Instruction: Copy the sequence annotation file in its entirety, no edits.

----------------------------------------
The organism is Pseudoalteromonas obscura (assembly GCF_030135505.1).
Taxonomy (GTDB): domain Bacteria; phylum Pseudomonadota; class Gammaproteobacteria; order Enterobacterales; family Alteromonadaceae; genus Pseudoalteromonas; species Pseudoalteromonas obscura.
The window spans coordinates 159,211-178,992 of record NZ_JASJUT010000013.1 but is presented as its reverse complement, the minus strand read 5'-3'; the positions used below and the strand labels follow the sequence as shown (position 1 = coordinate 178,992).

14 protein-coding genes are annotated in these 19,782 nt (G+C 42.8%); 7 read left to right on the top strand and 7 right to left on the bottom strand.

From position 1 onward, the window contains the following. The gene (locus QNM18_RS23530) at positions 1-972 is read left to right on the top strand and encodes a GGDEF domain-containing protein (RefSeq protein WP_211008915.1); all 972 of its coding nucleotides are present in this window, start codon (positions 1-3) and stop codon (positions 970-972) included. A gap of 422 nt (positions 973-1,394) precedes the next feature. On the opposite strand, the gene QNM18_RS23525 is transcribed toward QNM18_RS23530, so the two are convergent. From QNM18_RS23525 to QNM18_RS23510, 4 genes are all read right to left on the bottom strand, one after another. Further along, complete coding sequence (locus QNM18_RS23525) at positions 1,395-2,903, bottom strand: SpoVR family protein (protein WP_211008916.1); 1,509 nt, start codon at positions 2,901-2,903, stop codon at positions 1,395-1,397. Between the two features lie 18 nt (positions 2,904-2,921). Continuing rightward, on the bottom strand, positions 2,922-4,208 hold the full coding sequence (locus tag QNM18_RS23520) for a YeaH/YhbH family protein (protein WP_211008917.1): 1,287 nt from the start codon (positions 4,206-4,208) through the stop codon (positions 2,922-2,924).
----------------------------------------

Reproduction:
The organism is Pseudoalteromonas obscura (assembly GCF_030135505.1).
Taxonomy (GTDB): domain Bacteria; phylum Pseudomonadota; class Gammaproteobacteria; order Enterobacterales; family Alteromonadaceae; genus Pseudoalteromonas; species Pseudoalteromonas obscura.
The window spans coordinates 159,211-178,992 of record NZ_JASJUT010000013.1 but is presented as its reverse complement, the minus strand read 5'-3'; the positions used below and the strand labels follow the sequence as shown (position 1 = coordinate 178,992).

14 protein-coding genes are annotated in these 19,782 nt (G+C 42.8%); 7 read left to right on the top strand and 7 right to left on the bottom strand.

From position 1 onward, the window contains the following. The gene (locus QNM18_RS23530) at positions 1-972 is read left to right on the top strand and encodes a GGDEF domain-containing protein (RefSeq protein WP_211008915.1); all 972 of its coding nucleotides are present in this window, start codon (positions 1-3) and stop codon (positions 970-972) included. A gap of 422 nt (positions 973-1,394) precedes the next feature. On the opposite strand, the gene QNM18_RS23525 is transcribed toward QNM18_RS23530, so the two are convergent. From QNM18_RS23525 to QNM18_RS23510, 4 genes are all read right to left on the bottom strand, one after another. Further along, complete coding sequence (locus QNM18_RS23525) at positions 1,395-2,903, bottom strand: SpoVR family protein (protein WP_211008916.1); 1,509 nt, start codon at positions 2,901-2,903, stop codon at positions 1,395-1,397. Between the two features lie 18 nt (positions 2,904-2,921). Continuing rightward, on the bottom strand, positions 2,922-4,208 hold the full coding sequence (locus tag QNM18_RS23520) for a YeaH/YhbH family protein (protein WP_211008917.1): 1,287 nt from the start codon (positions 4,206-4,208) through the stop codon (positions 2,922-2,924).